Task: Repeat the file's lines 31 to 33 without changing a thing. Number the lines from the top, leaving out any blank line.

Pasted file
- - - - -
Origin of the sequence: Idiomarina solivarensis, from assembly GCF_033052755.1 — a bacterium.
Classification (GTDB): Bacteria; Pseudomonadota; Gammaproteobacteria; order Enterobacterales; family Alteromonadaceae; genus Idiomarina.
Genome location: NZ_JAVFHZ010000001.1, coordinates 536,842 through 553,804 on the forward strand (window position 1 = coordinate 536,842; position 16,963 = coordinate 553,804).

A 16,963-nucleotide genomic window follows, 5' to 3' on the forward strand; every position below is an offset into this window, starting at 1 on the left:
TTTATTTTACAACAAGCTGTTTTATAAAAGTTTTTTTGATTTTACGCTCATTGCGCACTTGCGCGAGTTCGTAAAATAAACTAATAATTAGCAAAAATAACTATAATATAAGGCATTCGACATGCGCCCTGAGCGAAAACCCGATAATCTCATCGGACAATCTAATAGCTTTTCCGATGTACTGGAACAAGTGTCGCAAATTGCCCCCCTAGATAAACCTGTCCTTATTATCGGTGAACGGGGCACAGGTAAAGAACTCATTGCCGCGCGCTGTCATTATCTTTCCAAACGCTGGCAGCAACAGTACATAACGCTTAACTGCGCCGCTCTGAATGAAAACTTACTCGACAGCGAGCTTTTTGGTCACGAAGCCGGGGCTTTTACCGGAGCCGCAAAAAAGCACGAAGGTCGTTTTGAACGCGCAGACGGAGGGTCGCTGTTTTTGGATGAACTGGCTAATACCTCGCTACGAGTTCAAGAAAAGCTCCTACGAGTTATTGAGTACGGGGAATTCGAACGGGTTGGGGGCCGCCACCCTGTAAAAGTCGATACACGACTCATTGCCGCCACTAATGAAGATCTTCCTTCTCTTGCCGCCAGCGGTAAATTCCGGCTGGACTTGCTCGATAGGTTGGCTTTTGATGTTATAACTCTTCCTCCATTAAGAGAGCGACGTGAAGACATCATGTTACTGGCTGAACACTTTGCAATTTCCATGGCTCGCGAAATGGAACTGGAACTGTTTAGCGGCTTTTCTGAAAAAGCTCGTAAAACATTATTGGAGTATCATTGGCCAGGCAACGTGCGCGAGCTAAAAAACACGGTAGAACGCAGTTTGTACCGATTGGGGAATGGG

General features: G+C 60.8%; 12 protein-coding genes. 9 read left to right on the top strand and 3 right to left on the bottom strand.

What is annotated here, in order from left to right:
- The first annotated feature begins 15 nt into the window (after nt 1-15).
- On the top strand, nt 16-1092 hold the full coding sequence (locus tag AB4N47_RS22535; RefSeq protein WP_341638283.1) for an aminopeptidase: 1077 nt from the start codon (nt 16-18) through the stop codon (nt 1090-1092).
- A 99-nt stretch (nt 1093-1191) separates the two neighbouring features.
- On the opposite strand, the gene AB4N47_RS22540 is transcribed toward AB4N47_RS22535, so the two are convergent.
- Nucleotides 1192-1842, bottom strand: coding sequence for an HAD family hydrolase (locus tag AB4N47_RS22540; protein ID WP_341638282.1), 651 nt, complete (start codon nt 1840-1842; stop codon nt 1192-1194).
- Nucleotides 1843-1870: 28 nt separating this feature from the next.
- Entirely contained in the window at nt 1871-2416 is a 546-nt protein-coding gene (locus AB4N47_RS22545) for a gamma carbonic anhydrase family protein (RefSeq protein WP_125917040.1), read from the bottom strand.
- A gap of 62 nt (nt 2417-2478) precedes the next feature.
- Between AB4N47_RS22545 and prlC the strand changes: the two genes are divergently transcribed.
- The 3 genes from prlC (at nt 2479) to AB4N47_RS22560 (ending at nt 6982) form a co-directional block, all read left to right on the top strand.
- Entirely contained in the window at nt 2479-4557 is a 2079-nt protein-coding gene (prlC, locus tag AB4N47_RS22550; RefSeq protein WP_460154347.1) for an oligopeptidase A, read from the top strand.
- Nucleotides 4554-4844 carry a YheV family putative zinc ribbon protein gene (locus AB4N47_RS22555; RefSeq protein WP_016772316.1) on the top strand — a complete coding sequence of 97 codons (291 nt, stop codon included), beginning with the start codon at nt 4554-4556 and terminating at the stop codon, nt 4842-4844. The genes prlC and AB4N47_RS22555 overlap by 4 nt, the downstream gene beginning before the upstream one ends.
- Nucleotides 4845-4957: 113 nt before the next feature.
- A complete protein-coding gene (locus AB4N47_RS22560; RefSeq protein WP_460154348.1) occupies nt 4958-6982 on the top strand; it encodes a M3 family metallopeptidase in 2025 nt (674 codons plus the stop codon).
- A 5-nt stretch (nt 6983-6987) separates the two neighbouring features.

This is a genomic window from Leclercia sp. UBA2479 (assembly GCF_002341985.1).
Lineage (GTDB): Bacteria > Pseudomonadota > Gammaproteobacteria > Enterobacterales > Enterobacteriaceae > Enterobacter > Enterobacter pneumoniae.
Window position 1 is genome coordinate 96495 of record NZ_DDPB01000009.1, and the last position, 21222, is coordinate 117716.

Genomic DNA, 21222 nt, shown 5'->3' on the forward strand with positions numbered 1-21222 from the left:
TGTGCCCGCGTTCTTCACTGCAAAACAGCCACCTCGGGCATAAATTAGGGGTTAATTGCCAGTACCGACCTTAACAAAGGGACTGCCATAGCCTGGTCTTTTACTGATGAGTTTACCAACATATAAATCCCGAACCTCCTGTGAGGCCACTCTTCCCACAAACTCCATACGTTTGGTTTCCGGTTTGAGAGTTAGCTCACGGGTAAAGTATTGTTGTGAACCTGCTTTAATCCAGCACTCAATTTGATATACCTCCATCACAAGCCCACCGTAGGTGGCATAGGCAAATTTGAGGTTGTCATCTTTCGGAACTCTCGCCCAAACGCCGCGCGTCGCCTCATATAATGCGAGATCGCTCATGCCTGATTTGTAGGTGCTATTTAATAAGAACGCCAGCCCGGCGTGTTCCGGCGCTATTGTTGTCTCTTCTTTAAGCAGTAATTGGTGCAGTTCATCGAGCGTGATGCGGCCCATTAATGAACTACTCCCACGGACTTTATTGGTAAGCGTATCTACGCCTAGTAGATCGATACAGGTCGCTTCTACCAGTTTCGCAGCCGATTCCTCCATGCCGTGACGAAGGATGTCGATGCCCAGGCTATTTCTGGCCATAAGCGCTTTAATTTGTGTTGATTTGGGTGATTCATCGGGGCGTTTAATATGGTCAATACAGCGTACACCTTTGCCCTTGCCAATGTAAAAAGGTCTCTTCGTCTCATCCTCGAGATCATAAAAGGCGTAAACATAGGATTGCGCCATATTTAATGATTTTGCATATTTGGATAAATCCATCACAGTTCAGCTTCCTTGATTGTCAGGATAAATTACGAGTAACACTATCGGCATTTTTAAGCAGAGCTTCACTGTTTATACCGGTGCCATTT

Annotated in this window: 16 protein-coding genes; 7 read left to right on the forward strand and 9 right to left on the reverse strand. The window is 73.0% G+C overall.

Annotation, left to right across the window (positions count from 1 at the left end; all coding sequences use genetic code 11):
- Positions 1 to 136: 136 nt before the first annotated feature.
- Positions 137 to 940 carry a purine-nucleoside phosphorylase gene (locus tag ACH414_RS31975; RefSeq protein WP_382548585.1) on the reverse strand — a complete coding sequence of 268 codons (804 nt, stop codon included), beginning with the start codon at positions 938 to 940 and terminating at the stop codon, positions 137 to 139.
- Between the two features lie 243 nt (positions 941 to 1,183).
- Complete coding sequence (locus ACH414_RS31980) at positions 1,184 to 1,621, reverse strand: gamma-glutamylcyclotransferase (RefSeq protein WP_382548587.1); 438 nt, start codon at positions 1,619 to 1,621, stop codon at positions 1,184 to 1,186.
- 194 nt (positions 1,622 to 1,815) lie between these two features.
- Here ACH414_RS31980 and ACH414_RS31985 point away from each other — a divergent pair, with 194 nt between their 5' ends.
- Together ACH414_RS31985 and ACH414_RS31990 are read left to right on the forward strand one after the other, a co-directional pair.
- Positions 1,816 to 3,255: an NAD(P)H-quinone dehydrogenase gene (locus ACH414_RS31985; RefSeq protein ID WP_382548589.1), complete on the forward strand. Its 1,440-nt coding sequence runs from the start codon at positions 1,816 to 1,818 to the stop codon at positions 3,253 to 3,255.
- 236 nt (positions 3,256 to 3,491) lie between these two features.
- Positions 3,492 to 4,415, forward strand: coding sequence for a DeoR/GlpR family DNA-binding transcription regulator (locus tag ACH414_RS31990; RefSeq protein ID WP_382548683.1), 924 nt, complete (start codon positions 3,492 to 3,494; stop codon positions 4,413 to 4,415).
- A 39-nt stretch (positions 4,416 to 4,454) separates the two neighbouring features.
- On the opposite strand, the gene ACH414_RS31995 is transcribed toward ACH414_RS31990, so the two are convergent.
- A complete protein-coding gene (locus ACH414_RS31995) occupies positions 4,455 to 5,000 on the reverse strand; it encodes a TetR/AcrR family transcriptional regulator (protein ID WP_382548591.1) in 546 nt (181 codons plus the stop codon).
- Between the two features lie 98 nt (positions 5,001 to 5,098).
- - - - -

- Positions 137 to 940 carry a purine-nucleoside phosphorylase gene (locus tag ACH414_RS31975; RefSeq protein WP_382548585.1) on the reverse strand — a complete coding sequence of 268 codons (804 nt, stop codon included), beginning with the start codon at positions 938 to 940 and terminating at the stop codon, positions 137 to 139.
- Between the two features lie 243 nt (positions 941 to 1,183).
- Complete coding sequence (locus ACH414_RS31980) at positions 1,184 to 1,621, reverse strand: gamma-glutamylcyclotransferase (RefSeq protein WP_382548587.1); 438 nt, start codon at positions 1,619 to 1,621, stop codon at positions 1,184 to 1,186.